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A Different Course

Despite Retirment, OCC Jazz

April 21, 1999|BILL KOHLHAASE | SPECIAL TO THE TIMES

The rumors of Charles "Doc" Rutherford's retirement from Orange Coast College are exaggerated.

Officially, Rutherford did retire after 31 years as a jazz instructor at the Costa Mesa community college. In fact, there was a big surprise retirement party for him last December with many of his former pupils, now professional musicians, in attendance.

Still, three days and some nights each week this semester, he can be found on campus directing bands.

"The original idea was to retire," Rutherford said. "I had four classes last semester. This semester I only have three."

You could say he's back by popular demand. Most of his students take his classes over and over each semester, often for years on end. Some, such as pianist Ron Levy, have postponed full-time professional careers just to continue working with the instructor.

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"After a couple years in his class, I'd really picked up a lot and thought I was ready to go out on my own," Levy said. "Doc said to me, 'No, no, you've just scratched the surface.' Now I'm in my sixth year with the band, and I still feel that I've only scratched the surface. He's a great master teacher and I intend to stay at the master's feet as long as I can."

A number of well-known professionals have studied with Rutherford over the years and gone on to visible positions in the jazz world. Among them: saxophonist Eric Marienthal, who played for years with Chick Corea and has a number of his own albums out on GRP and other labels; saxophonist and big-band leader Tom Kubis, now an instructor at Golden West College in Huntington Beach whose band arrangements are played by college and high school ensembles across the country; trumpeter Ron Stout, heard with the Horace Silver group and many of the area's best big bands, drummer Paul Kreibich a first-call percussionist who backs legions of singers and jazz bands. The list continues: saxophonist Doug Webb (Freddie Hubbard), valve trombonist Mike Fahn, smooth-jazz star Greg Vail, and drummer John Ferraro.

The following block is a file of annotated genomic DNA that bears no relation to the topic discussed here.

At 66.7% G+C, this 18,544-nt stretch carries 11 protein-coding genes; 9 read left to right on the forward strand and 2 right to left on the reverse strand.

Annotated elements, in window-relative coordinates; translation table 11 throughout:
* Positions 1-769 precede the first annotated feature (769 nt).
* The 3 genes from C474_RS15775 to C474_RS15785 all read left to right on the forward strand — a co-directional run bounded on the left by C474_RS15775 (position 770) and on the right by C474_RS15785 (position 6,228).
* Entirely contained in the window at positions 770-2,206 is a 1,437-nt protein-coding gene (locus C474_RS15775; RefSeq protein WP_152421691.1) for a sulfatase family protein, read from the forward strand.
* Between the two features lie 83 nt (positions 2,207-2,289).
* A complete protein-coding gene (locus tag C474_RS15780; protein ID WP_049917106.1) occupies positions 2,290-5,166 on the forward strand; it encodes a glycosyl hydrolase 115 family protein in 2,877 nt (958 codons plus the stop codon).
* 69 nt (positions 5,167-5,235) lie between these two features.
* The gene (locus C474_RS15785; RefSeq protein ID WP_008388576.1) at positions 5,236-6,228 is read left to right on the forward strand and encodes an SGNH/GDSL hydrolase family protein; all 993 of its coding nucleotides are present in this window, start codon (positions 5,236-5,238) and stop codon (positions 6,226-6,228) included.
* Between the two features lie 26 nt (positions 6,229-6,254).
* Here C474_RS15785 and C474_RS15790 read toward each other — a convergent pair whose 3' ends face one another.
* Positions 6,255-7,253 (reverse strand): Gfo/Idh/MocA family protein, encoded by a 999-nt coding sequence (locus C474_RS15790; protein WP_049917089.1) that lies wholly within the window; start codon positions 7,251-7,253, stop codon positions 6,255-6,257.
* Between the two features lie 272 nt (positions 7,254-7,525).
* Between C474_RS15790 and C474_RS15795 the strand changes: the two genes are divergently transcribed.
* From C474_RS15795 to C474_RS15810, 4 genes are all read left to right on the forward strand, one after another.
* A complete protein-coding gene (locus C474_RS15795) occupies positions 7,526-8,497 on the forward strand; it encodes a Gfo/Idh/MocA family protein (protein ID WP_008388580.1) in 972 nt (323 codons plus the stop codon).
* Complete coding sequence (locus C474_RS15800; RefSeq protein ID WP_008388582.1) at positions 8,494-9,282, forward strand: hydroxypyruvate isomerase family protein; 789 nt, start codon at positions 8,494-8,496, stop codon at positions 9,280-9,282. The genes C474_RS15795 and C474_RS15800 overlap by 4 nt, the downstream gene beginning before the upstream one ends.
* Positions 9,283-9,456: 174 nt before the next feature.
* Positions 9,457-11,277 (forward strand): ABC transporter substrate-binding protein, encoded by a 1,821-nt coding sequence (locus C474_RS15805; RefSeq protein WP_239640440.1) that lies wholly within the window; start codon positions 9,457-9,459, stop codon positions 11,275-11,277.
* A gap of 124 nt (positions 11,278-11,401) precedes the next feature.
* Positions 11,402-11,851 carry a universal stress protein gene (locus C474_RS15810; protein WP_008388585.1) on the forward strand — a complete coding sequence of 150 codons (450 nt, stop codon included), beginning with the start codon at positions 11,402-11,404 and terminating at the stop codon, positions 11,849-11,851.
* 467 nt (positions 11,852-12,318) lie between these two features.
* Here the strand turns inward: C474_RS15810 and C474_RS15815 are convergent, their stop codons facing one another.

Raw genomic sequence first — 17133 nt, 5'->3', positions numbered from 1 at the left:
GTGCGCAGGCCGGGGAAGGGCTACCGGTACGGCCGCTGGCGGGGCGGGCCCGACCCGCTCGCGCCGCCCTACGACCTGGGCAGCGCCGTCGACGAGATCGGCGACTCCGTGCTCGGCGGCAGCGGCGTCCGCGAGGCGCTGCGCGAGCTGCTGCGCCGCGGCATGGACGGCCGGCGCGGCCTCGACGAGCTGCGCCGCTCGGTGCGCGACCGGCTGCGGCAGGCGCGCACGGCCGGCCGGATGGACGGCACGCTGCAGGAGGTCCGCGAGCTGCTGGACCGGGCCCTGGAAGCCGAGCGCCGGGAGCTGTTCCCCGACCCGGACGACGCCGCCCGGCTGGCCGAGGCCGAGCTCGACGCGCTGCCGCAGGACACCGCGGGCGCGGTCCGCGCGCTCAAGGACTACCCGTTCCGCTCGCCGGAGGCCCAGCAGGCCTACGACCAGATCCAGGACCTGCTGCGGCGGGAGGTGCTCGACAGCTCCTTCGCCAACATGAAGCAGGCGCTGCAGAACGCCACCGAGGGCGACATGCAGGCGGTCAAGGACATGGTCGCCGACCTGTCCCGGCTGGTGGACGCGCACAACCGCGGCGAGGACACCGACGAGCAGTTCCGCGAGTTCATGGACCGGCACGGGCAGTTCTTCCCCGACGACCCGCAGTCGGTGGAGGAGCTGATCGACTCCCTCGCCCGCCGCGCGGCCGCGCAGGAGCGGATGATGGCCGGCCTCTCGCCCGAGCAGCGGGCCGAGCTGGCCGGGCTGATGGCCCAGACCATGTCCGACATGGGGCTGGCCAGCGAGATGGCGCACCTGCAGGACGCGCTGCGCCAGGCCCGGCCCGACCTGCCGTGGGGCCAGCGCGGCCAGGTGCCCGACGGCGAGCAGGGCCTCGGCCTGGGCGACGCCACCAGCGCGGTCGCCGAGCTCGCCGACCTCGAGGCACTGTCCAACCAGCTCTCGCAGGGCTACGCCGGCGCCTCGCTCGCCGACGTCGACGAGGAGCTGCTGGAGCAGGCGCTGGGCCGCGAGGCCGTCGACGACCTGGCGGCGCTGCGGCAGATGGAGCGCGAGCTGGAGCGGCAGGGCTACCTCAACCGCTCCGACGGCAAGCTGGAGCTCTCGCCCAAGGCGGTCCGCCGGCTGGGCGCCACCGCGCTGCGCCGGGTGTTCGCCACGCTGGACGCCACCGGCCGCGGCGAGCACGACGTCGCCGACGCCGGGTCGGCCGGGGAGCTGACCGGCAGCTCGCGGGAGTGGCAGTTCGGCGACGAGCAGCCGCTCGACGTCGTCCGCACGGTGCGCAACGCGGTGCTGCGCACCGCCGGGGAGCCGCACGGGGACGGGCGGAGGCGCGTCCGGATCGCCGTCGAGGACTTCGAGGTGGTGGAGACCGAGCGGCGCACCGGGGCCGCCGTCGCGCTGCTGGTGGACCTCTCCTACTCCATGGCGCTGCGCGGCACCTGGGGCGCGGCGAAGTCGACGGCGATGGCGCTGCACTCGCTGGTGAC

"I've been fortunate to work with some great musicians over the years," said Rutherford, known for talking up his students while saying little about himself.

Rutherford, who was reared in Hayden, Colo., and played quarterback for the University of Northern Colorado, was a high school band instructor in Greybull, Wyo., in 1967 when he was offered the job at Orange Coast. He originally turned it down for a position in Denver. But after seeing the facilities and support offered at OCC, he changed his mind.

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He began directing the school's marching and concert bands, while teaching one jazz class. "But so many people started signing up for jazz that pretty soon I had two classes, then three. At that point, the chairman decided that would be my job. I've had as many as five different jazz bands going there."

Rutherford's groups give concerts at OCC, often with notable alumni or other recognized jazz artists as guests. They also record. The most recent offering, "Bebop & Beyond" was cut in the spring of 1998 with Rutherford's "All Star Jazz Ensemble," a group made up of members of his twice-a-week jazz improvisation class. Veterans Marienthal and Stout make guest appearances.

The group celebrated the release of the CD with a performance recently at Restaurant Kikuya in Huntington Beach. Between sets, Rutherford told anyone and everyone that his ensemble was sounding much better at that night's performance than it did on the CD.

The group is a loose amalgamation of semiprofessionals, amateurs and students. Rutherford has changed his teaching methods in the last few years, forgoing written music entirely, requiring the band members to memorize every bit of the play list. The idea is to get them to forget about reading charts, conceptualize the music, and concentrate on communicating.

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Their performance seems to prove the idea is working. In a first set of some 17 numbers arranged or written by Rutherford, the band showed improvisational spark, spontaneity and a convincing group feel.

Most of the material--"Honeysuckle Rose," "Stella by Starlight," "Someone to Watch Over Me"--was familiar. The arrangements were not. Rutherford adds unexpected chord changes, surprise ensemble accents and the occasional witty mention of other tunes, all of which keeps the musicians on their toes.

When asked when he'll actually retire, Rutherford hedges. "I usually teach two courses in the summer, so maybe things will change in the fall. We've got 10 songs done for the next album, and I want to do four more, so I want to stay with it. But I imagine I'm going to have to let one or two of the bands go. We have an excellent instructor now, Keith Bishop, a saxophonist with Buddy Rich for several years."

The retirement of Doc Rutherford--a work in progress.

* For information on obtaining the All Star Jazz Ensemble's "Bebop & Beyond" or other recordings from Rutherford's Jazz Pacific Orchestra write Jazz Pacific, Charles Rutherford, Orange Coast College, 2701 Fairview Road, 92626. Or call (714) 432-5819.

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